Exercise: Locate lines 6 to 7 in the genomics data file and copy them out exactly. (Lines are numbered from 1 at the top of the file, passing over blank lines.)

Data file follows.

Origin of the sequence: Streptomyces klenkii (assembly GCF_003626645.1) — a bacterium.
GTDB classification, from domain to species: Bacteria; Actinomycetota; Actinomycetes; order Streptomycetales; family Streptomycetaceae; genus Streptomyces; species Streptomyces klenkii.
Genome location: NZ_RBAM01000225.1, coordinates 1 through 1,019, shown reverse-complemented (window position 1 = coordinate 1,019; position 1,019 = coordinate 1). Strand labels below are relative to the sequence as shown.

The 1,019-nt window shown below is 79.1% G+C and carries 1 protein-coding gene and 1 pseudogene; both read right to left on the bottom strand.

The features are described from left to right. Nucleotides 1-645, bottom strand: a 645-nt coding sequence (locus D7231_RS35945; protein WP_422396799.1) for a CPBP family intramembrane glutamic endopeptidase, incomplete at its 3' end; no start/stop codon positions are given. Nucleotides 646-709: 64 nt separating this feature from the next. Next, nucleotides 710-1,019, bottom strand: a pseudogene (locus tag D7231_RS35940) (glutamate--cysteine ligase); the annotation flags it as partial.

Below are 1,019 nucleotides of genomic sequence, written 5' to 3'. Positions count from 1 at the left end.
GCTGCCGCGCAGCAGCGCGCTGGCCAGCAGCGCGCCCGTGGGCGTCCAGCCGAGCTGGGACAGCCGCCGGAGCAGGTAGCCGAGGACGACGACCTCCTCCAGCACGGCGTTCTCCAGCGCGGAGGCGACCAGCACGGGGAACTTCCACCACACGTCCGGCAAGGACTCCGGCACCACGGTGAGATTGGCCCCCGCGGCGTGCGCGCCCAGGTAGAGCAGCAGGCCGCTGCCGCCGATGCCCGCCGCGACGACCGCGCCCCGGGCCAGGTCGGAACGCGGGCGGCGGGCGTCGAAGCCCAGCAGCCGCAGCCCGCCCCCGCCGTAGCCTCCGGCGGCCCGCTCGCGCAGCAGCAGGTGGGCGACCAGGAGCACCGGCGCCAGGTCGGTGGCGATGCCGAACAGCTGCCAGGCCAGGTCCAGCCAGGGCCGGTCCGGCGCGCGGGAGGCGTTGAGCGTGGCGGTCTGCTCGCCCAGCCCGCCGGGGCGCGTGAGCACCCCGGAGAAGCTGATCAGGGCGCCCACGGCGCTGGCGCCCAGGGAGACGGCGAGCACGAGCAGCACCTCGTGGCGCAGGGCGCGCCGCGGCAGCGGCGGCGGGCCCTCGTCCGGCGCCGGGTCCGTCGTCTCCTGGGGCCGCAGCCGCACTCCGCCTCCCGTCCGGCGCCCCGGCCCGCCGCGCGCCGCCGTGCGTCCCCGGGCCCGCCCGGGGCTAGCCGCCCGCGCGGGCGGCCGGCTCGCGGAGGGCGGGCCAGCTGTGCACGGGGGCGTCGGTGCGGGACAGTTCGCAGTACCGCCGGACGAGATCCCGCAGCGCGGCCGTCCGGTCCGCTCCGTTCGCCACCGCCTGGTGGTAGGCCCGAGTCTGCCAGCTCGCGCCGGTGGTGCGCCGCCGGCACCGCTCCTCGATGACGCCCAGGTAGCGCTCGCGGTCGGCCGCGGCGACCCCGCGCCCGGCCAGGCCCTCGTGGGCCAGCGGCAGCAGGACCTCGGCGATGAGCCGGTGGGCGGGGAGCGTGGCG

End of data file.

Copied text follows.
Below are 1,019 nucleotides of genomic sequence, written 5' to 3'. Positions count from 1 at the left end.
GCTGCCGCGCAGCAGCGCGCTGGCCAGCAGCGCGCCCGTGGGCGTCCAGCCGAGCTGGGACAGCCGCCGGAGCAGGTAGCCGAGGACGACGACCTCCTCCAGCACGGCGTTCTCCAGCGCGGAGGCGACCAGCACGGGGAACTTCCACCACACGTCCGGCAAGGACTCCGGCACCACGGTGAGATTGGCCCCCGCGGCGTGCGCGCCCAGGTAGAGCAGCAGGCCGCTGCCGCCGATGCCCGCCGCGACGACCGCGCCCCGGGCCAGGTCGGAACGCGGGCGGCGGGCGTCGAAGCCCAGCAGCCGCAGCCCGCCCCCGCCGTAGCCTCCGGCGGCCCGCTCGCGCAGCAGCAGGTGGGCGACCAGGAGCACCGGCGCCAGGTCGGTGGCGATGCCGAACAGCTGCCAGGCCAGGTCCAGCCAGGGCCGGTCCGGCGCGCGGGAGGCGTTGAGCGTGGCGGTCTGCTCGCCCAGCCCGCCGGGGCGCGTGAGCACCCCGGAGAAGCTGATCAGGGCGCCCACGGCGCTGGCGCCCAGGGAGACGGCGAGCACGAGCAGCACCTCGTGGCGCAGGGCGCGCCGCGGCAGCGGCGGCGGGCCCTCGTCCGGCGCCGGGTCCGTCGTCTCCTGGGGCCGCAGCCGCACTCCGCCTCCCGTCCGGCGCCCCGGCCCGCCGCGCGCCGCCGTGCGTCCCCGGGCCCGCCCGGGGCTAGCCGCCCGCGCGGGCGGCCGGCTCGCGGAGGGCGGGCCAGCTGTGCACGGGGGCGTCGGTGCGGGACAGTTCGCAGTACCGCCGGACGAGATCCCGCAGCGCGGCCGTCCGGTCCGCTCCGTTCGCCACCGCCTGGTGGTAGGCCCGAGTCTGCCAGCTCGCGCCGGTGGTGCGCCGCCGGCACCGCTCCTCGATGACGCCCAGGTAGCGCTCGCGGTCGGCCGCGGCGACCCCGCGCCCGGCCAGGCCCTCGTGGGCCAGCGGCAGCAGGACCTCGGCGATGAGCCGGTGGGCGGGGAGCGTGGCG